Like hundreds of giant ants, campus progressives are swarming amongst us yet again. The following leaflet has started to appear on a wall near you:

Okay, okay, that’s not really it. The reality is much more horrifying:


Among other things, the pamphlet declares if New Hampshire’s recently introduced anti-union law passes, it “would grant employers the unprecedented power to slash salaries and benefits at will.” To avoid taking too much of everybody’s time analyzing everything wrong with this flier, I’ll instead focus on just this sentence, which is so wrong on every level it could only be produced by overzealous college students.

-First of all, New Hampshire’s proposed measure applies only to state employees, so using the plural “employers” is by itself rather inaccurate.

-Second, the ability to slash salaries and benefits is not “unprecedented.” Among other things, the state had this power before public sector unions became widespread, which only happened about 50 years ago.

-As anybody who paid attention in ECON 1 could tell you, employers never have the ability to cut pay “at will.” Labor exists in a market and employers must pay enough to get the worker quality that they desire. One would hope that Dartmouth students would realize that their much-sought-after jobs as doctors, bankers, and lawyers are not unionized and yet somehow pay more than minimum wage.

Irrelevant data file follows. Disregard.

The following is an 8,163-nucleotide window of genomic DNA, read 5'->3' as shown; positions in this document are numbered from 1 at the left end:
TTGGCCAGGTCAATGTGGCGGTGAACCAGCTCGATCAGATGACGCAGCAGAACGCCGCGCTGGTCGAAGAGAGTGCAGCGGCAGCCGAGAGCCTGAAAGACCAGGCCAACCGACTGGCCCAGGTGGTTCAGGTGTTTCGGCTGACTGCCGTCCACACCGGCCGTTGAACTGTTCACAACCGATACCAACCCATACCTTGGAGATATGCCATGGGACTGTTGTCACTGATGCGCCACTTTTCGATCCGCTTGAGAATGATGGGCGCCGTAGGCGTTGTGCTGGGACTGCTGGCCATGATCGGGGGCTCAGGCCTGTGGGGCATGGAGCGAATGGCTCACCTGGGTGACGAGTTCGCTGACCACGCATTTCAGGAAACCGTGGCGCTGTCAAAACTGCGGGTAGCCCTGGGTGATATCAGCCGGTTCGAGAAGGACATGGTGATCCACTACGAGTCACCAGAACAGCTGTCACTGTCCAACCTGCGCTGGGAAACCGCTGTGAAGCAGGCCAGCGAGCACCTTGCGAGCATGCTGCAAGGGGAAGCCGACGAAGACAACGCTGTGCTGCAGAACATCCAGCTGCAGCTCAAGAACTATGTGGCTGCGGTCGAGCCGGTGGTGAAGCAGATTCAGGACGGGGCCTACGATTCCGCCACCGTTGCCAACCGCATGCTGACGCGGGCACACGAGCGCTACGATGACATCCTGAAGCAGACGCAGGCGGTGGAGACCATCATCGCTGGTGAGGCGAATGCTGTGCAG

-Even if workers do have their benefits cut, it’s not like this is something that is automatically terrible. Money doesn’t fall out of the sky; it has to come from somewhere. If public employees use collective bargaining to obtain higher pay, they’re essentially just taking more money from taxpayers which if spent in the private sector could have created more jobs. 

Of course, there’s plenty of other nonsense in the flier, such as complaints about the College’s effort to reduce administrative bloat and avoid shedding millions from the endowment while hiking tuition 5% annually, or calling collective bargaining a “fundamental right” as though meddling with the labor market is as important as freedom of speech.

But, if all that is not enough for you, you can stop by their rally at 4 PM next Tuesday to get plenty more. Or, if you have better things to worry about, you can let us do it for you. Stay tuned next week for Review coverage of the event, either here or in the dead tree edition.

–Blake Neff